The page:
What is the cardinality of the relative complement of two infinite sets that have the same cardinality?

If $A$ and $B$ are infinite sets where $card(A) = card(B)$, what is $card(A\setminus B)$, where $A\setminus B$ denotes relative complement?

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Hope you don't mind, I added some TeX and improved the notation a little. Feel free to rollback if it's not ok. –  Daniel Rust Sep 12 '13 at 16:49
It could be a whole lot of things. –  André Nicolas Sep 12 '13 at 16:49

There is not enough information. If $A=B=\mathbb{N}$ then $A\setminus B=\emptyset$ and so $card(A\setminus B)=0$. If $A=\mathbb{Z}$ and $B=\{n\in A\mid n\geq 0\}$ then $A\setminus B=\{n\in A\mid n\leq -1\}$ and so $card(A\setminus B)=\aleph_0$. What we can say is that $card(A\setminus B)$ is no greater than $card(A)$, but not much more without more information.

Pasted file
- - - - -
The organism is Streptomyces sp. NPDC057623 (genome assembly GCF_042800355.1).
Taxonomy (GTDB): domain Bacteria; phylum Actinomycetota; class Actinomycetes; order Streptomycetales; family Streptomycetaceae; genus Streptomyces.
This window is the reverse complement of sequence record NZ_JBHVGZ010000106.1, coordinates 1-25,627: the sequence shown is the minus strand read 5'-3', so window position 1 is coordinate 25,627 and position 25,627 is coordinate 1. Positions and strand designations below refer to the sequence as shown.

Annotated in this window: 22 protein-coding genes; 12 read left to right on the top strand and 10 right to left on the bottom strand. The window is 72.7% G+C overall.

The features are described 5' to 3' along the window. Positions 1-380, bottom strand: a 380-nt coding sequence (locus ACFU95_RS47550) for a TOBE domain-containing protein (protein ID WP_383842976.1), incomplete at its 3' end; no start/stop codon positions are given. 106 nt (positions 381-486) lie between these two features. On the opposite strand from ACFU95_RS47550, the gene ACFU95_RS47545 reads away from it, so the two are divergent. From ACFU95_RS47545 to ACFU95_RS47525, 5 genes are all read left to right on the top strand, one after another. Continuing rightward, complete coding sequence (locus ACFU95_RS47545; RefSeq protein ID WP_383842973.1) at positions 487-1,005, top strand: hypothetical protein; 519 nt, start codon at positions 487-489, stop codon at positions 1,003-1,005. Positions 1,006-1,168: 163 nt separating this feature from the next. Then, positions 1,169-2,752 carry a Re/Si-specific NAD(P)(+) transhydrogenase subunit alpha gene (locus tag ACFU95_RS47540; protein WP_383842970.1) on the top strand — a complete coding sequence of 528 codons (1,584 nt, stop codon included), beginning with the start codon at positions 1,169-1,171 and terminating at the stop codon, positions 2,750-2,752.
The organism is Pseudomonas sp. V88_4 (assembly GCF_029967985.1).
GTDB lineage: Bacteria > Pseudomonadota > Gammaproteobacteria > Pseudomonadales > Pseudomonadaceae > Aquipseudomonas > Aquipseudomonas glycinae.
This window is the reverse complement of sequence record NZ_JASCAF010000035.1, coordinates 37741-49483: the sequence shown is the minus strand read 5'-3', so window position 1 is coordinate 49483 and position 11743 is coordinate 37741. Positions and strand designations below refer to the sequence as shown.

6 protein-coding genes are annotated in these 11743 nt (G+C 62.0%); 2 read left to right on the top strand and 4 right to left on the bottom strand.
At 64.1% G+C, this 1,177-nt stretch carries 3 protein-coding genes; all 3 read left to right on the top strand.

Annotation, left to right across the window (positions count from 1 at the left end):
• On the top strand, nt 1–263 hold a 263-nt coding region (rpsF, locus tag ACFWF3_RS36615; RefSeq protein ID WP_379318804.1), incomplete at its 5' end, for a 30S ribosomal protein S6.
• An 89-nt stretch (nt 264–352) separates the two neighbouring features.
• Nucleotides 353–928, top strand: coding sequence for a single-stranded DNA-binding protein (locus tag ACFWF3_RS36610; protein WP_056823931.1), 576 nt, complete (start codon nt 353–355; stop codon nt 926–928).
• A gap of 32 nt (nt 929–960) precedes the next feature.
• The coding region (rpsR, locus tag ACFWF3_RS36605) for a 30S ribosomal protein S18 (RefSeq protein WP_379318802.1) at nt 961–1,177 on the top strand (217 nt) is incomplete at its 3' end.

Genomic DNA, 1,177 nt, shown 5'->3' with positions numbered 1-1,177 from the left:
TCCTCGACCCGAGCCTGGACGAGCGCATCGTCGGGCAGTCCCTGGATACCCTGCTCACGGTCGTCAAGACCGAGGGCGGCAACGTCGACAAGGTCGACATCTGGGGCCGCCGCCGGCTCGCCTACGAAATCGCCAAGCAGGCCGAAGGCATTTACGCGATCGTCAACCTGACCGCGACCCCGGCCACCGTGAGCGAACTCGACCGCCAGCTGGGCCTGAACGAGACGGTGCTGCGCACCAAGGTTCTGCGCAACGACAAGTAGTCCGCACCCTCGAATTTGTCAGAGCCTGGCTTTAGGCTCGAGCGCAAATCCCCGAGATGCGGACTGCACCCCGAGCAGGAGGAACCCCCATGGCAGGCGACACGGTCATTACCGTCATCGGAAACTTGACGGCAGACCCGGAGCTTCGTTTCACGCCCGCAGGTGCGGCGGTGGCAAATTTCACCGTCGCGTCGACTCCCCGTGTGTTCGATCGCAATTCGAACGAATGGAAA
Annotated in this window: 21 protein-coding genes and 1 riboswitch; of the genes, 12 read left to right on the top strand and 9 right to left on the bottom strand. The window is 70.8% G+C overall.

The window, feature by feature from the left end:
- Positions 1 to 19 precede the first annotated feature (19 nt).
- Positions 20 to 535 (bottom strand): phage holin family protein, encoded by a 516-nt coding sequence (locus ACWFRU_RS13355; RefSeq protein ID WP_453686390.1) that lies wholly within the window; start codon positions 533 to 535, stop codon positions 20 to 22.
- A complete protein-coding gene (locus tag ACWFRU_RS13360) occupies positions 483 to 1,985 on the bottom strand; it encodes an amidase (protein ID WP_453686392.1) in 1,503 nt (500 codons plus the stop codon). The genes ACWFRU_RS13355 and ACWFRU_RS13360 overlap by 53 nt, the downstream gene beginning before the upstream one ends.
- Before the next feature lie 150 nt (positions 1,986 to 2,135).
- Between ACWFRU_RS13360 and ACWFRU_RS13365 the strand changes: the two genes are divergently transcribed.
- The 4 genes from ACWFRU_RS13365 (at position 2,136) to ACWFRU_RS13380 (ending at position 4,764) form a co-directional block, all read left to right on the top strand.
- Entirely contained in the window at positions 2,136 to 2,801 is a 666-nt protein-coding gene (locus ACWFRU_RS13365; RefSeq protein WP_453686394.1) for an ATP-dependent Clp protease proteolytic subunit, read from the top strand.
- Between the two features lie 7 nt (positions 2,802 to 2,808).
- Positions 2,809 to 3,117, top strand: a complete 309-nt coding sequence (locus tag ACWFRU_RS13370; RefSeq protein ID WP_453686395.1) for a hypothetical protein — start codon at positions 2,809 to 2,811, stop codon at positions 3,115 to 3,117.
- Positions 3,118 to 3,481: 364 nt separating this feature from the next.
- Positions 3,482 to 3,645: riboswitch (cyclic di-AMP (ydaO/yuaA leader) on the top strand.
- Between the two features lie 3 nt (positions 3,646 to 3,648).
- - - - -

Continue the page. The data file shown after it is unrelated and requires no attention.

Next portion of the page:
(Assuming AC) We can say that the possible cardinalities are precisely those no greater than $\mathrm{card}(A)$. –  Jonas Meyer Sep 12 '13 at 17:24
@tf177: For the concrete example you just gave, reviewing the definition of $A\setminus B$ should allow you determine what numbers are in that set. Then you will see how many numbers are in the set. –  Jonas Meyer Sep 13 '13 at 2:51